Orinda in Search of New Police Chief as Nagel Leaves

(David Dierks, Photographer)
Police Chief Mark Nagel (center) receives recognition for his years of service to Orinda from City Council members (L-R) Amy Worth, Darlene Gee, Dennis Fay, Nick Kosla and Mayor Inga Miller.

    Orinda bid farewell to its police chief in August after Mark Nagel retired from the Contra Costa Sheriff’s Office and took a job at Saint Mary’s College.
    Nagel worked 20 years with the Sheriff’s Office, with the last six years as the chief of Orinda. 
    Nagel began work as the director of public safety at Saint Mary’s, his alma mater, at the end of August.
    Orinda City Manager Steve Salomon said he would be working with the sheriff’s department to hire the next police chief, likely in September.
    Salomon said he would be looking for someone who, like Nagel, is able to be active in the community, is a good listener and can build a good rapport with residents.
    Salomon said one of the key safety issues facing Orinda is emergency preparedness, and the next police chief would need to work closely with fire officials.
    Nagel began his career with the Contra Costa County Sheriff’s Office in 2000 as a deputy sheriff.  He was promoted to sergeant in 2005 and to lieutenant in 2012. One year later, he was selected as Orinda’s chief.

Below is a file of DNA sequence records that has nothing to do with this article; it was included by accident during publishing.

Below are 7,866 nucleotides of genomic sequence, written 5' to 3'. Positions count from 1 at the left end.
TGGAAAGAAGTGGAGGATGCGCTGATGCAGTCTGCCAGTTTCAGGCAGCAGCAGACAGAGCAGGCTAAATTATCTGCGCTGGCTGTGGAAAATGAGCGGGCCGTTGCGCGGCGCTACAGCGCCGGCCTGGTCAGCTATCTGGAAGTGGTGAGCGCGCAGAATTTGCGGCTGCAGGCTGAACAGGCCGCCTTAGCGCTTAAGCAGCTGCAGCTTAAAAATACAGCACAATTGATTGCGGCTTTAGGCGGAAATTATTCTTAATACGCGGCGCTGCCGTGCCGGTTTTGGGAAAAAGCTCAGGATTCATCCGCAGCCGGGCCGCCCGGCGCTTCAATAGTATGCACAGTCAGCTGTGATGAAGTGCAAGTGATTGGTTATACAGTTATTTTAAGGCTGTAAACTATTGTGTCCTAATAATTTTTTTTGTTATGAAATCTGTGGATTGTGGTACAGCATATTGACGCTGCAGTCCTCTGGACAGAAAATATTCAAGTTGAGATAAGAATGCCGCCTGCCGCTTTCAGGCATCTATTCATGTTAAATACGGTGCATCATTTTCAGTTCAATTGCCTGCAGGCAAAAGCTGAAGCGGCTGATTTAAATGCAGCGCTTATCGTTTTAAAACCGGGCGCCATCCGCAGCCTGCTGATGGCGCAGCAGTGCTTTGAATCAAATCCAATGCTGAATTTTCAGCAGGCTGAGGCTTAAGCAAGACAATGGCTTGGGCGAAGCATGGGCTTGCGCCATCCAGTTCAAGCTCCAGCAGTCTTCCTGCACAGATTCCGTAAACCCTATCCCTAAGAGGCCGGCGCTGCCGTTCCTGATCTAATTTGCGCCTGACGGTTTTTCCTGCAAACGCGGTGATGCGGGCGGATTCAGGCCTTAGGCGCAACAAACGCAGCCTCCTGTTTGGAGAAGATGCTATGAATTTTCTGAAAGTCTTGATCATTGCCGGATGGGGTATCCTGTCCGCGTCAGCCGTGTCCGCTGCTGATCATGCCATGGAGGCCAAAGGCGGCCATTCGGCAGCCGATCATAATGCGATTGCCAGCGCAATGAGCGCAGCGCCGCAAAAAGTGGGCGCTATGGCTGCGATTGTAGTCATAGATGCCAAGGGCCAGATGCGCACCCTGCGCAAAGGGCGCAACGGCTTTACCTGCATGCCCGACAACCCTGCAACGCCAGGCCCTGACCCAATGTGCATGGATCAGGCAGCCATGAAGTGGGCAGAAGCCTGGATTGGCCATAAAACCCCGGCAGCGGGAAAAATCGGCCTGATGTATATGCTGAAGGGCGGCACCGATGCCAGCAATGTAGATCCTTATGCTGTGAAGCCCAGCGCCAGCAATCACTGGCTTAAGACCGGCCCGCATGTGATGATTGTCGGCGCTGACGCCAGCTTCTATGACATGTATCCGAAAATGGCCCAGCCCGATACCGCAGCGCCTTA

“This, by far, has been my favorite and most rewarding assignment in my entire career,” says Nagel. In Orinda, he says, he has focused on community policing and ensuring the police department works with all community members. Nagel also has introduced new technology to the department to deter crime and to serve as useful tools in identifying suspects and apprehending criminals.
    “With the implementation of license plate reading and security cameras, the ability to develop leads has been critical. Our ability to solve crimes increased substantially,” said Nagel. More recently, the acquisition of a drone has given the police the ability to assess a situation and respond to it more quickly. 
    Mayor Inga Miller praised Nagel, saying that he has been an asset to the community and that his tenure in Orinda will be a tough act to follow. 
    “He is always quick with a smile and takes the time to listen,” Miller said. “Those are attributes that are often contrary to people’s preconceived notions about police, and residents voice appreciation for his disarming demeanor and the time he takes to listen and solve problems.”  

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